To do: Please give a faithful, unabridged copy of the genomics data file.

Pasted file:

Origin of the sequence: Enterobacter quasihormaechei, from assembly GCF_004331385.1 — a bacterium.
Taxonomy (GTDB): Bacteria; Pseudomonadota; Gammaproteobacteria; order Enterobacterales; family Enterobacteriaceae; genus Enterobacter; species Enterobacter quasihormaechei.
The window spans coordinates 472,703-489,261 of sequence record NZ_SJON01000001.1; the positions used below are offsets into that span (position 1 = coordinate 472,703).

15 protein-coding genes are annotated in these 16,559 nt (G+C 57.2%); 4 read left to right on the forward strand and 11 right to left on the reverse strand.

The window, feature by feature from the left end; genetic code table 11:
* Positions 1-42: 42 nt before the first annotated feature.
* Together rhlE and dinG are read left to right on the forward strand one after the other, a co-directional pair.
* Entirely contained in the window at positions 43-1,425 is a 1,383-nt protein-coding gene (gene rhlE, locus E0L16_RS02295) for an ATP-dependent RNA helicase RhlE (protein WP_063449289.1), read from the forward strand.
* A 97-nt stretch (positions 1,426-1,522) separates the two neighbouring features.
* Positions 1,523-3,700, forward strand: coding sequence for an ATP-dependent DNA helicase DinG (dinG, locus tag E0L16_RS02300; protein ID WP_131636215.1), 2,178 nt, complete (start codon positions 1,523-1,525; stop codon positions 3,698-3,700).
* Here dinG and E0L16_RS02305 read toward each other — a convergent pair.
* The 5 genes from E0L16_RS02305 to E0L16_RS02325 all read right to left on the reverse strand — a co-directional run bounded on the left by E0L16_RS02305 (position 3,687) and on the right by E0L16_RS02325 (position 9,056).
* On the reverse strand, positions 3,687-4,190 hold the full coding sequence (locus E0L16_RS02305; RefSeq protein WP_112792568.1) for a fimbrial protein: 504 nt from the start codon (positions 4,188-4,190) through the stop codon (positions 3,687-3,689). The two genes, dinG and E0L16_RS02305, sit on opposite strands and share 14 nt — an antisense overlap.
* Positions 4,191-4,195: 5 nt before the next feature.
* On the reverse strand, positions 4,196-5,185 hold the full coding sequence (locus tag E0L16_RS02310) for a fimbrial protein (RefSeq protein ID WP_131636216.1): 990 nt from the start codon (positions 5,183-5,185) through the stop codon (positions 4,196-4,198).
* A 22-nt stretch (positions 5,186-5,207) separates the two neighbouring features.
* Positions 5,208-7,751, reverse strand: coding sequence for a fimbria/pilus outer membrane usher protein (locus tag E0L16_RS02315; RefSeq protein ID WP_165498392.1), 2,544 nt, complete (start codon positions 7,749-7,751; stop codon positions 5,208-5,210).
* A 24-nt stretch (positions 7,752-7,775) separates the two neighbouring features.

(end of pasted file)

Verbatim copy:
Origin of the sequence: Enterobacter quasihormaechei, from assembly GCF_004331385.1 — a bacterium.
Taxonomy (GTDB): Bacteria; Pseudomonadota; Gammaproteobacteria; order Enterobacterales; family Enterobacteriaceae; genus Enterobacter; species Enterobacter quasihormaechei.
The window spans coordinates 472,703-489,261 of sequence record NZ_SJON01000001.1; the positions used below are offsets into that span (position 1 = coordinate 472,703).

15 protein-coding genes are annotated in these 16,559 nt (G+C 57.2%); 4 read left to right on the forward strand and 11 right to left on the reverse strand.

The window, feature by feature from the left end; genetic code table 11:
* Positions 1-42: 42 nt before the first annotated feature.
* Together rhlE and dinG are read left to right on the forward strand one after the other, a co-directional pair.
* Entirely contained in the window at positions 43-1,425 is a 1,383-nt protein-coding gene (gene rhlE, locus E0L16_RS02295) for an ATP-dependent RNA helicase RhlE (protein WP_063449289.1), read from the forward strand.
* A 97-nt stretch (positions 1,426-1,522) separates the two neighbouring features.
* Positions 1,523-3,700, forward strand: coding sequence for an ATP-dependent DNA helicase DinG (dinG, locus tag E0L16_RS02300; protein ID WP_131636215.1), 2,178 nt, complete (start codon positions 1,523-1,525; stop codon positions 3,698-3,700).
* Here dinG and E0L16_RS02305 read toward each other — a convergent pair.
* The 5 genes from E0L16_RS02305 to E0L16_RS02325 all read right to left on the reverse strand — a co-directional run bounded on the left by E0L16_RS02305 (position 3,687) and on the right by E0L16_RS02325 (position 9,056).
* On the reverse strand, positions 3,687-4,190 hold the full coding sequence (locus E0L16_RS02305; RefSeq protein WP_112792568.1) for a fimbrial protein: 504 nt from the start codon (positions 4,188-4,190) through the stop codon (positions 3,687-3,689). The two genes, dinG and E0L16_RS02305, sit on opposite strands and share 14 nt — an antisense overlap.
* Positions 4,191-4,195: 5 nt before the next feature.
* On the reverse strand, positions 4,196-5,185 hold the full coding sequence (locus tag E0L16_RS02310) for a fimbrial protein (RefSeq protein ID WP_131636216.1): 990 nt from the start codon (positions 5,183-5,185) through the stop codon (positions 4,196-4,198).
* A 22-nt stretch (positions 5,186-5,207) separates the two neighbouring features.
* Positions 5,208-7,751, reverse strand: coding sequence for a fimbria/pilus outer membrane usher protein (locus tag E0L16_RS02315; RefSeq protein ID WP_165498392.1), 2,544 nt, complete (start codon positions 7,749-7,751; stop codon positions 5,208-5,210).
* A 24-nt stretch (positions 7,752-7,775) separates the two neighbouring features.